Aquaculture and Fisheries News => Aquaculture News => ข้อความที่เริ่มโดย: pramaiporn ที่ สิงหาคม 10, 2010, 07:51:11 PM

หัวข้อ: Hijiki seaweed could cause cancer: FSA
เริ่มหัวข้อโดย: pramaiporn ที่ สิงหาคม 10, 2010, 07:51:11 PM
Hijiki seaweed contains high levels of cancer-causing inorganic arsenic.(Photo: Stock File/FIS)

Hijiki seaweed could cause cancer: FSA

Tuesday, August 10, 2010, 03:20 (GMT + 9)

The Food Standards Agency (FSA) is reiterating its advice not to eat the seaweed hijiki due to its high content of cancer-causing inorganic arsenic.

This reminder comes after a notification from the European Commission (EC) to the Agency about the brand of hijiki seaweed called Clearspring, on sale in the UK, which was found to have high levels of arsenic.

“We are advising people not to eat hijiki seaweed and to choose alternative types of seaweed instead. However, if you have eaten hijiki occasionally it is unlikely that you have raised your risk of developing cancer significantly,” FSA said.

The UK company behind the tested hijiki, however, said levels did not top its own limits, reports Food Navigator.

“The total arsenic content found in the lot of Clearspring Hijiki that was the subject of the notification that triggered the re-issue of the advice was slightly above average and below our limit,” stated Maria Furugori, Clearspring product quality and development manager.

FSA carried out a survey in 2004 and determined that hijiki contains inorganic arsenic – unlike arame, kombu, nori and wakame seaweed.

Hijiki is black, shredded seaweed, served mainly as an appetiser in some Japanese restaurants but not used in sushi or Chinese restaurants.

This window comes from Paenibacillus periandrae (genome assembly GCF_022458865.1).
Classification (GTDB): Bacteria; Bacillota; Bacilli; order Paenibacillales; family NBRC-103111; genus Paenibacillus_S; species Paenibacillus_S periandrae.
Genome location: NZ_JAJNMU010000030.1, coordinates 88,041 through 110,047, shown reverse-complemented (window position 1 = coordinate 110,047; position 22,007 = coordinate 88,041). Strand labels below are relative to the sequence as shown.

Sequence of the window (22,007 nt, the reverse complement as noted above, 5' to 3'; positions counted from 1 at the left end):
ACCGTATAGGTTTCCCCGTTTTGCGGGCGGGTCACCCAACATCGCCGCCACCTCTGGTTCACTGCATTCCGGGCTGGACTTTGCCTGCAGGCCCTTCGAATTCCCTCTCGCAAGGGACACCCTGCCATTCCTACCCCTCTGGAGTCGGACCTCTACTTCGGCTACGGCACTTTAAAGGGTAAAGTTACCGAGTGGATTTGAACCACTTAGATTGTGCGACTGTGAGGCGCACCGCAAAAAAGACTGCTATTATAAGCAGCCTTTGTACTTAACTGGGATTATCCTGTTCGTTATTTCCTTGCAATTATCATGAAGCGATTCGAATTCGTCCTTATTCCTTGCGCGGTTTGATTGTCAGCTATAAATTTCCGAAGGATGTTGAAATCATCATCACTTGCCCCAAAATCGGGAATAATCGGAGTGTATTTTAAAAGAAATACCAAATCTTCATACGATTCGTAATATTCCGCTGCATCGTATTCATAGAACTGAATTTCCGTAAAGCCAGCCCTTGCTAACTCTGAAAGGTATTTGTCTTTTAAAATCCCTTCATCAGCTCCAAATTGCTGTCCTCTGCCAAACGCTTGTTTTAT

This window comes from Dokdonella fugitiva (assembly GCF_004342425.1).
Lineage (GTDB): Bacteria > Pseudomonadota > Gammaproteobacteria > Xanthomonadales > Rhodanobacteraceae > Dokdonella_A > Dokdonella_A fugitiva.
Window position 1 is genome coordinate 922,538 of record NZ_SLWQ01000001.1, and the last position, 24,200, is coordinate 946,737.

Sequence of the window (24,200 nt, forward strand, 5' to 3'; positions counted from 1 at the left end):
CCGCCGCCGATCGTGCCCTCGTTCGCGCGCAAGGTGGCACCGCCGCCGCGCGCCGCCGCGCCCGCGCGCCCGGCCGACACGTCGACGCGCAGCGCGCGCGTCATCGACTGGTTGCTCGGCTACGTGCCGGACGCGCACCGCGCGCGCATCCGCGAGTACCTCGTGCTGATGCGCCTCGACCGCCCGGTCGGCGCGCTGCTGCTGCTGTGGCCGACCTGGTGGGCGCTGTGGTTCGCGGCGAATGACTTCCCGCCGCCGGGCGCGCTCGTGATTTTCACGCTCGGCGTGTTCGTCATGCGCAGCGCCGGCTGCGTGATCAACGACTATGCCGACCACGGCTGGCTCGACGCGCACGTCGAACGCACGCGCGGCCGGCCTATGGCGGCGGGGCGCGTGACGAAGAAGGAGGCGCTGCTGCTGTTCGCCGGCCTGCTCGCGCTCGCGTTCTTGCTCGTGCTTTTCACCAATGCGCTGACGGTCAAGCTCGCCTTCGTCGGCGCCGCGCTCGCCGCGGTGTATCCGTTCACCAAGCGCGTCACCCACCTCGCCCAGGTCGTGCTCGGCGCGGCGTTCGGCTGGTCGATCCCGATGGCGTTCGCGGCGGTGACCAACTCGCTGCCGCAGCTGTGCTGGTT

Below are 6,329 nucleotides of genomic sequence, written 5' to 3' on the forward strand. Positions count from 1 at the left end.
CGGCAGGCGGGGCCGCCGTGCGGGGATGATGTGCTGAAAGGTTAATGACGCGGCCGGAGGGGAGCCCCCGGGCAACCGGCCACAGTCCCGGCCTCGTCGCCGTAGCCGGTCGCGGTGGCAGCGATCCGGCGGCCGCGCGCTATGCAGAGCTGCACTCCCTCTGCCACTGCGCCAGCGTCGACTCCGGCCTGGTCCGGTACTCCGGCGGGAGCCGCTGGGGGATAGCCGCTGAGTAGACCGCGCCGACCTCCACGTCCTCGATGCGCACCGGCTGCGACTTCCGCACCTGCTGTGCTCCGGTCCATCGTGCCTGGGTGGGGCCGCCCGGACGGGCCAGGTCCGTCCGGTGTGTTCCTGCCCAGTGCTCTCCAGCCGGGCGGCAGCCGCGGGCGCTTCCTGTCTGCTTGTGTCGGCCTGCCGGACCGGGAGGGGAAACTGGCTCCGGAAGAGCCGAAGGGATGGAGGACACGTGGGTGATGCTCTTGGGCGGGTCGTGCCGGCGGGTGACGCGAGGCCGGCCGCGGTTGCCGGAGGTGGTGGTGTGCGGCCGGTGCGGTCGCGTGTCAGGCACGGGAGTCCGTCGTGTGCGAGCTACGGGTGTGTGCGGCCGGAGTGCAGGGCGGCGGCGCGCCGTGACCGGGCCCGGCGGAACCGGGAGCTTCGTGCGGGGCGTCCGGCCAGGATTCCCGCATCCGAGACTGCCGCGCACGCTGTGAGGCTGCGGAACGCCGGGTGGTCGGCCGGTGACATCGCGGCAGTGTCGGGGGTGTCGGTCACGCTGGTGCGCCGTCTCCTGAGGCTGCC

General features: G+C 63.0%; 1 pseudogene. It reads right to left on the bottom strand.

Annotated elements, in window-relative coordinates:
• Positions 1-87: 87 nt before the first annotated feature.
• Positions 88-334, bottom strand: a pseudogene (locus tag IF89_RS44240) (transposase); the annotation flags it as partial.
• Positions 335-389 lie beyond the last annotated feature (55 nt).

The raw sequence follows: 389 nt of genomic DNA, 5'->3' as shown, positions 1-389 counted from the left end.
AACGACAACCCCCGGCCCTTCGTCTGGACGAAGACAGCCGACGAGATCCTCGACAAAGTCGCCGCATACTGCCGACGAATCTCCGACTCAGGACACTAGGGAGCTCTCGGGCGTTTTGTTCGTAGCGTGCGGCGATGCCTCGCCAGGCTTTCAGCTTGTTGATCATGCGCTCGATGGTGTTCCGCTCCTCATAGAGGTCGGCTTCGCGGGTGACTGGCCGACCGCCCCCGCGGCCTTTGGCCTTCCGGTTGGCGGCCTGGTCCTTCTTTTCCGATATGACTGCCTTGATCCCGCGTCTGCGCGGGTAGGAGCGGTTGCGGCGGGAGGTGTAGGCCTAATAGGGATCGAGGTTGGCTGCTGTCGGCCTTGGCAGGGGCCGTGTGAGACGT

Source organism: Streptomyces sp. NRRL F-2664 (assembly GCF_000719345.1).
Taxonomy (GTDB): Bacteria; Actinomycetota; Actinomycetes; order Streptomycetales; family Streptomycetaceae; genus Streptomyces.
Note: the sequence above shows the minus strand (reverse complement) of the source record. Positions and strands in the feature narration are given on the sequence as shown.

Hijiki is also sold for consumption in soups and salads and certain vegetarian and vegan dishes. It can be found in some supermarkets and department stores and in health food shops and Asian and Far Eastern food shops.

Arsenic occurs naturally at very low levels in many foods and it is impossible to avoid it completely, as it is ubiquitous in the environment.

The level of harm intrinsic to arsenic is contingent on the chemical form in which it exists. The inorganic form can cause cancer by damaging our DNA.

Rice and rice products combined with hijiki have higher levels of the inorganic form of arsenic than other food.

The Committee on Toxicity of Chemicals in Food, Consumer Products and the Environment (COT), the independent scientific committee that advises the FSA, concluded that as little of this form of arsenic as reasonably practicable should be consumed, while the organic form is less injurious

There are no EU-wide regulations for arsenic levels in food, and although in the UK there is a general limit of 1 mg/kg, seaweed is not included. The UK regulations were set in 1959 -- before it became known that inorganic arsenic is carcinogenic.

Last September, the European Food Safety Authority (EFSA) concluded that it was not appropriate to identify a tolerable daily or weekly arsenic intake and advised that dietary exposure to inorganic arsenic should be lowered. EU-wide regulations might be established for arsenic levels in food.

“Once these are available, we will ensure that our product complies with these,” said Furugori.

By Natalia Real